Seeking retirement/investment advice

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frugalminded
Posts: 2
Joined: Sat Apr 14, 2018 12:45 pm
Location: California

Seeking retirement/investment advice

Post by frugalminded » Sun Apr 15, 2018 10:13 am

I appreciate you taking the time to read this and offering advice as we are hoping to retire in the next few months and have a lot of decisions to make.
We plan to see a local, very well-respected fee-based financial planner next month but thought I'd put this up and learn from a Boglehead too.
Here it is:
Husband age 67.5
Wife 63.3
Our Social Security potential is just over $ 2 K per month (each) assuming we apply this year
Our retirement expenses are around $ 30 K/year. I have included $7 K per year for max out of pocket co-pay (from HSA) of our HDHP
We expect there will be additional expenses as we age since we will begin to have to hire people for home repairs etc. (Husband is carpenter)
Would like to travel but doesn't need to be extravagant- would be happy travelling the USA in a modest motor home.
We have two adult children ages 33 and 26. College and weddings are paid for. No grandchildren yet.
We don't buy new cars.
We have NO debt.
We do need to reserve about $ 50 K for deferred maintenance on our home.

Current assets:
2 homes near each other worth $800K each. Would prefer to keep both homes to pass down to children.
Second home (new roof :-) is a rental generating net annual income of approx. $ 30 K
$1.8 M in online banks earning 1.4%
$ 145 K in local banks earning peanuts
$ 316 K Schwab stocks (inherited from parent - I haven't touched them)
Retirement accounts: total of both husband and wife (invested in same funds)
Sep: $ 326 K VFIJX (100% bond)
Traditional: $ 197 K VFIJX (100% bonds)
Roth: $ 7,800 VFIIX (100% bonds)
TSP (US gov't) $ 134 K invested in G fund (lowest risk) A couple times, I moved it to C fund to catch an up tick - has worked out each time
$ 28 K inherited IRA American Funds (growth fund)
HSA: $ 47 K Has investment options which I would like to explore - thinking I would leave $15 K and invest the balance

If we retire this year, and wait to collect Social Security, our income from the second home would cover our living expenses (staying home).
My "pension" from US gov't job will net $300/ month after deduction for health plan and spouse annuity.
Husband self-employed. No pension. Just SEP IRA.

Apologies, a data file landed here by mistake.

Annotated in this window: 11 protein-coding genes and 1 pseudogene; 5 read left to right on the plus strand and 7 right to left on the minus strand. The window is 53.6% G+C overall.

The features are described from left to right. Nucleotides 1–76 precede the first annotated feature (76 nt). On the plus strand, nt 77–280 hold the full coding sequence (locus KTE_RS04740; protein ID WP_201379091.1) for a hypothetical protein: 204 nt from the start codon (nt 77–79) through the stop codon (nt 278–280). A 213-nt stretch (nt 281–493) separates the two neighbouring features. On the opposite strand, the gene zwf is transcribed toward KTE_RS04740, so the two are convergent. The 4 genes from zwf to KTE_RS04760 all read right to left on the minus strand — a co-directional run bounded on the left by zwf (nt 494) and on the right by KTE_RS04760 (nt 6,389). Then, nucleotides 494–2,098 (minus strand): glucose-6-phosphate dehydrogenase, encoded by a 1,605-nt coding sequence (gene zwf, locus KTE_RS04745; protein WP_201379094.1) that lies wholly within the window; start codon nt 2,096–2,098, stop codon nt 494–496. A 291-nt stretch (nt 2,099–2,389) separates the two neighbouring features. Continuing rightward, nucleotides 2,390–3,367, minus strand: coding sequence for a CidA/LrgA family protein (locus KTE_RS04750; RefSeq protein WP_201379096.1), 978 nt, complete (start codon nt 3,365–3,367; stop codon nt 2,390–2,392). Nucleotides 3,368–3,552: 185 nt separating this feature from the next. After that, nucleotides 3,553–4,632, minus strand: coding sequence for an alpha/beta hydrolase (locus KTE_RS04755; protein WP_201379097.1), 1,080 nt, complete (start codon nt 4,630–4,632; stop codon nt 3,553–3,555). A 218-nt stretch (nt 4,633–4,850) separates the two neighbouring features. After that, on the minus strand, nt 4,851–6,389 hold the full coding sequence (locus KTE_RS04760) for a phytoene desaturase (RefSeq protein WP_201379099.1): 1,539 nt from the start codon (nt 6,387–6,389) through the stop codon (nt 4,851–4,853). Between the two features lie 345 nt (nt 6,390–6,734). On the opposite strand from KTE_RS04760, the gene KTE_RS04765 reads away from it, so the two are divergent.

Our liquid assets generate an additional $ 18 K in taxable interest income (use this for travel etc?)
I realize that we made a big mistake keeping our IRA's in such conservative investments all these years but now might be the wrong time to get risky.
We live in high state tax California.

Questions:
1. When should either of us begin collecting Social Security? Waiting until 70 looks advantageous especially since it is not taxed.
2. When I called Vanguard they offered me a telephone consultation with a CFP because of the potential for moving a large amount of money to them.
Any opinions about the Vanguard CFP's?
3. How should we "reallocate"? I will have more time to learn after retirement but not sure I would become any more hands-on, so simplicity is best for
us. Are you able to recommend specific funds?
4. What fund should I move a portion of the HSA to?
Here are the Schwab/Vanguard options:
Schwab Fundamental US Large Company Index Fund SFLNX 7.00 17.05 17.05 9.73 14.77 8.95 8.44 4/2/2007 0.25
Vanguard 500 Index Fund Admiral Shares VFIAX 6.64 21.79 21.79 11.38 15.75 8.49 6.12 11/13/2000 0.04
Vanguard Dividend Appreciation Fund Investor Shares VDAIX 8.08 22.12 22.12 10.15 13.62 8.42 8.41 4/27/2006 0.17
Vanguard Small‐Cap Index Fund Admiral Shares VSMAX 5.10 16.24 16.24 9.84 14.43 9.68 9.41 11/13/2000 0.06
Vanguard Developed Markets Index Fund Admiral Shares VTMGX 4.45 26.40 26.40 8.93 8.28 2.34 4.56 8/17/1999 0.07
Vanguard Emerging Markets Stock Index Fund Admiral Shares VEMAX 6.29 31.38 31.38 7.51 3.49 1.29 6.45 6/23/2006 0.14